By Anjali Nambissan:
Dusty red mountains for landscape, an almost negligible atmosphere with 95 per cent carbon dioxide for ambience, and an average temperature of minus 50 degrees Celsius. Your companions are just three other people in spacesuits and your home is a sealed, inflatable living unit.
I’m not talking of a scene from a sci-fi flick. I am talking about what could be our not-so-distant future. Would you consider leaving the verdant goodness and oxygen of the Earth to live on Mars forever? Well, 202,586 people from around the world certainly would.
Our obsession with the fourth rock from the sun began with the invention of suitable telescopes in the 1600s. As of 2014, there are two unmanned rovers – Opportunity and Curiosity – crisscrossing the surface of Mars, and five orbiters (including our very own Mangalyaan, in orbit since September 2014) doing their rounds in space around it. The only ever return mission attempted from Mars’ moon, Phobos, had failed. Yet today, we are looking to establish a fully functional colony on Mars, with a crew of settlers leaving Earth to permanently reside on our neighbouring planet.
In 2011, Dutch businessman Bans Lansdorp got together with partners such as hardware suppliers Lockheed Martin and Paragon, to establish man’s first planetary resettlement mission, MarsOne. The partly-crowdfunded mission’s goal is to “establish a human settlement on Mars”, which not-for-profit organisation Mars One believes, is “the next giant leap for mankind”. Starting with a rover mission to select a suitable spot on Mars in 2020, six cargo missions will transport all necessary hardware and technology over the following couple of years to pave the way for the first four person crew to establish man’s pioneer settlement on another planet in 2024.
Earlier this week, a hundred people, out of over 2,00,000 applicants, were shortlisted for the Mars One mission. “The large cut in candidates is an important step towards finding out who has the right stuff to go to Mars,” Bas Lansdorp said in a press statement. “These aspiring martians provide the world with a glimpse into who the modern day explorers will be.” These hundred candidates were selected from a longlist of 660 after personal interviews with Chief Medical Officer, Dr Norbert Kraft, M.D. “Being one of the best individual candidates does not automatically make you the greatest team player, so I look forward to seeing how the candidates progress and work together in the upcoming challenges,” Dr Kraft told the press. The Mars 100 consist of 50 men and 50 women from around the world. Three Indians have made it to this list. 29-year-old Dr. Taranjeet Bhatia who lives in Orlando, 19-year-old Shradha Prasad from Palakkad, Kerala and 29-year-old Delhi girl, Ritika Singh.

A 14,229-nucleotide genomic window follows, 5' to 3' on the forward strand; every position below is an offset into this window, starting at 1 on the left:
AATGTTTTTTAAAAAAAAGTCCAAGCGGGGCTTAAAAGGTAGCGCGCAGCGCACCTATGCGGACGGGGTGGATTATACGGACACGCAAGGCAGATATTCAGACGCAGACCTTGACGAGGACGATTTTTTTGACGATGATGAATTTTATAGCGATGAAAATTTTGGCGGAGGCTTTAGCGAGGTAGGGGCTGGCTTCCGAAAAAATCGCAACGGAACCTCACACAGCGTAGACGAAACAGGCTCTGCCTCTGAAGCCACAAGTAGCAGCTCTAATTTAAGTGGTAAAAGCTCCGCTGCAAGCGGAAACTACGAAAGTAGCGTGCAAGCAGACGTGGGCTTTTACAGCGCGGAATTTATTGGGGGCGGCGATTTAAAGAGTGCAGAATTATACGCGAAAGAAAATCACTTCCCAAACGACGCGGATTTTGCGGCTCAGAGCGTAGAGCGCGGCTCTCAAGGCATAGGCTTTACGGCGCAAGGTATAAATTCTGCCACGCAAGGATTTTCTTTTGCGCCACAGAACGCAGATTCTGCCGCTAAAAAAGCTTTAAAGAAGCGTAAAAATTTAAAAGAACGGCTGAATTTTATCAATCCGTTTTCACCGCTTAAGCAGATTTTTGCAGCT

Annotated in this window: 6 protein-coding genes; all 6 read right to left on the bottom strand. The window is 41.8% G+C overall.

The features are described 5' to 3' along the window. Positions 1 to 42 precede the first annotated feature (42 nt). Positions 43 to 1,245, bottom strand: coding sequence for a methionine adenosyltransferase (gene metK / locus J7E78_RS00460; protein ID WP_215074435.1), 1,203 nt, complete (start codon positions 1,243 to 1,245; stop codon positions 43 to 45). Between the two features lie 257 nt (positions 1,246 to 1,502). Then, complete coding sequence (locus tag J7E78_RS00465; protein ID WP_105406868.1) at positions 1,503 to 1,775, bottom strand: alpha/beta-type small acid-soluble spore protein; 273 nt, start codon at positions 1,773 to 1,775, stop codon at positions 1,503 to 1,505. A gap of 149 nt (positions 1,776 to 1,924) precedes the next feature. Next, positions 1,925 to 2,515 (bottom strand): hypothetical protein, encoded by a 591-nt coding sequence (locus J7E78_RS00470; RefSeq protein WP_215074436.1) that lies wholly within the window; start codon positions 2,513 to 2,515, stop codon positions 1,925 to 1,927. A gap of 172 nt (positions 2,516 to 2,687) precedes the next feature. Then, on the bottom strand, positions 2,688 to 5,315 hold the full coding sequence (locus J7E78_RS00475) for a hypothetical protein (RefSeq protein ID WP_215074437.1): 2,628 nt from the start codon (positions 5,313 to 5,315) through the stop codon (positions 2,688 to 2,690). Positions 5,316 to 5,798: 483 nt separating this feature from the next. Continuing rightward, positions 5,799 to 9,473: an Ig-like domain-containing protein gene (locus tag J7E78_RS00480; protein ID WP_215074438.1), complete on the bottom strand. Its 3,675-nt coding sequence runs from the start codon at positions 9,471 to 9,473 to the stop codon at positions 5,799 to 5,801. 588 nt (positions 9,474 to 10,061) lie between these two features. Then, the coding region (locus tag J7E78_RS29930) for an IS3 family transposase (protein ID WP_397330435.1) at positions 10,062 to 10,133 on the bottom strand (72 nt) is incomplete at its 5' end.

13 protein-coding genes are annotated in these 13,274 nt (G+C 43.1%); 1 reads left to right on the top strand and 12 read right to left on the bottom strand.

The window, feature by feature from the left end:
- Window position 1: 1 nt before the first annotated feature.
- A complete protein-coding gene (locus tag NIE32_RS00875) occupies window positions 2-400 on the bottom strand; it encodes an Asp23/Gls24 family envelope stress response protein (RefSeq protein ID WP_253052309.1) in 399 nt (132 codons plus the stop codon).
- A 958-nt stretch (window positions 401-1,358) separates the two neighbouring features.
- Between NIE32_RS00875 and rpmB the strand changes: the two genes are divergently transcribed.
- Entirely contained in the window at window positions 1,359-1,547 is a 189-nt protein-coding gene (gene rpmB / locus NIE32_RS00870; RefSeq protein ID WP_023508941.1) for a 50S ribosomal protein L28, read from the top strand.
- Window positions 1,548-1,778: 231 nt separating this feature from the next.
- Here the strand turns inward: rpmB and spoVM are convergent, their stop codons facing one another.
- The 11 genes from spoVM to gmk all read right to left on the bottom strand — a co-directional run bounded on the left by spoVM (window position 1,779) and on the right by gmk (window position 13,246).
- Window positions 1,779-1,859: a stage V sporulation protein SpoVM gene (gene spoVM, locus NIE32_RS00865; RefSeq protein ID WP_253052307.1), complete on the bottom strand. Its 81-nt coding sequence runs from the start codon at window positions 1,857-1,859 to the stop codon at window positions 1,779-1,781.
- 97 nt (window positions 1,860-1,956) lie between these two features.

YKA gets Ritika Singh, an engineer and MBA graduate working in Dubai, to answer our quirky queries. Read about how the self-proclaimed adventure junkie cannot wait to take on the space aliens she might meet along the way.
Q. What prompted you to apply for the mission?
A. I was fascinated by the idea of going to Mars, from the first time I heard about the mission. Just the thought of exploring a new planet gives me goose bumps!
Q. If you make it, how will you prepare yourself for the one-way journey to a whole new planet?
A. After they shortlist the final 24, we will be trained, physically and mentally, for 8 years. We will do the Mars environment simulation on earth so we should be fit to go by 2024.
Q. What will you miss about Earth?
A. Of course, my family and friends. I will miss nature on earth, for sure.
Q. What won’t you miss about Earth?
The struggle to make and save money for the future.
Q. How will your family react if you get that one-way ticket? How will you convince them if they don’t let you go?
A. Initially, my family objected to my decision because they thought I was crazy, but I have managed to bring them on board and now they are more excited than I am.
Q. What if you fall in love right before you leave?
A. Well, if you are making a commitment to a one-way mission to Mars, you have to make sure that you stick to your vision. I will try to not fall in love, but there is a provision to back out at a later stage too.
Q. Do you ever think of what you might see on your journey and on Mars? What if you encounter aliens?
A. Right now, I am just looking forward to meeting my fellow Mars One candidates. If I encounter an alien, I will say ‘bring it on’!
Q. What will you take with you?
A. Pictures of my family and friends (tonnes of them!), music, some recipes (as we have to prepare our own food), gym gear (I cannot survive without working out), and lot of memories from Earth
A new application round begins in 2015. So if being the Indiana Jones of the Universe is something you aspire to, this just might be your chance!